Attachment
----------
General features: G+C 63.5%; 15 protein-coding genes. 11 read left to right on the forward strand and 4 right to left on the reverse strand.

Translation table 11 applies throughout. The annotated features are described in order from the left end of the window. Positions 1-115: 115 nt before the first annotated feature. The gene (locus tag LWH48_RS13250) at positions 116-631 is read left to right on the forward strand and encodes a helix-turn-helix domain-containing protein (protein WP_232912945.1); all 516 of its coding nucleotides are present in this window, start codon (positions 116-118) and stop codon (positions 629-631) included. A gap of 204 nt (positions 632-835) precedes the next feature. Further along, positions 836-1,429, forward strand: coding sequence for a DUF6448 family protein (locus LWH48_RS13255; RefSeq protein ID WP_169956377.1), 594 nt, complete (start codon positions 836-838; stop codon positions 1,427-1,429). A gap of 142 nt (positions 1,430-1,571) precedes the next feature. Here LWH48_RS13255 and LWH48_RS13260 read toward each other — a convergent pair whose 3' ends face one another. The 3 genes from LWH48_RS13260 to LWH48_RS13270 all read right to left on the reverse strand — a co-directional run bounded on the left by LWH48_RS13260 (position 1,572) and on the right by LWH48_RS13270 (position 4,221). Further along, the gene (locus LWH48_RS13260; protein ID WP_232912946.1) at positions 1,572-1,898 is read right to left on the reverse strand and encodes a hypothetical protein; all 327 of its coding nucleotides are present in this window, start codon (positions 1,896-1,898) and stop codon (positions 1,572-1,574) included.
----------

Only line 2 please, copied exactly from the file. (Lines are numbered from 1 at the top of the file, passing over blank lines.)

Translation table 11 applies throughout. The annotated features are described in order from the left end of the window. Positions 1-115: 115 nt before the first annotated feature. The gene (locus tag LWH48_RS13250) at positions 116-631 is read left to right on the forward strand and encodes a helix-turn-helix domain-containing protein (protein WP_232912945.1); all 516 of its coding nucleotides are present in this window, start codon (positions 116-118) and stop codon (positions 629-631) included. A gap of 204 nt (positions 632-835) precedes the next feature. Further along, positions 836-1,429, forward strand: coding sequence for a DUF6448 family protein (locus LWH48_RS13255; RefSeq protein ID WP_169956377.1), 594 nt, complete (start codon positions 836-838; stop codon positions 1,427-1,429). A gap of 142 nt (positions 1,430-1,571) precedes the next feature. Here LWH48_RS13255 and LWH48_RS13260 read toward each other — a convergent pair whose 3' ends face one another. The 3 genes from LWH48_RS13260 to LWH48_RS13270 all read right to left on the reverse strand — a co-directional run bounded on the left by LWH48_RS13260 (position 1,572) and on the right by LWH48_RS13270 (position 4,221). Further along, the gene (locus LWH48_RS13260; protein ID WP_232912946.1) at positions 1,572-1,898 is read right to left on the reverse strand and encodes a hypothetical protein; all 327 of its coding nucleotides are present in this window, start codon (positions 1,896-1,898) and stop codon (positions 1,572-1,574) included.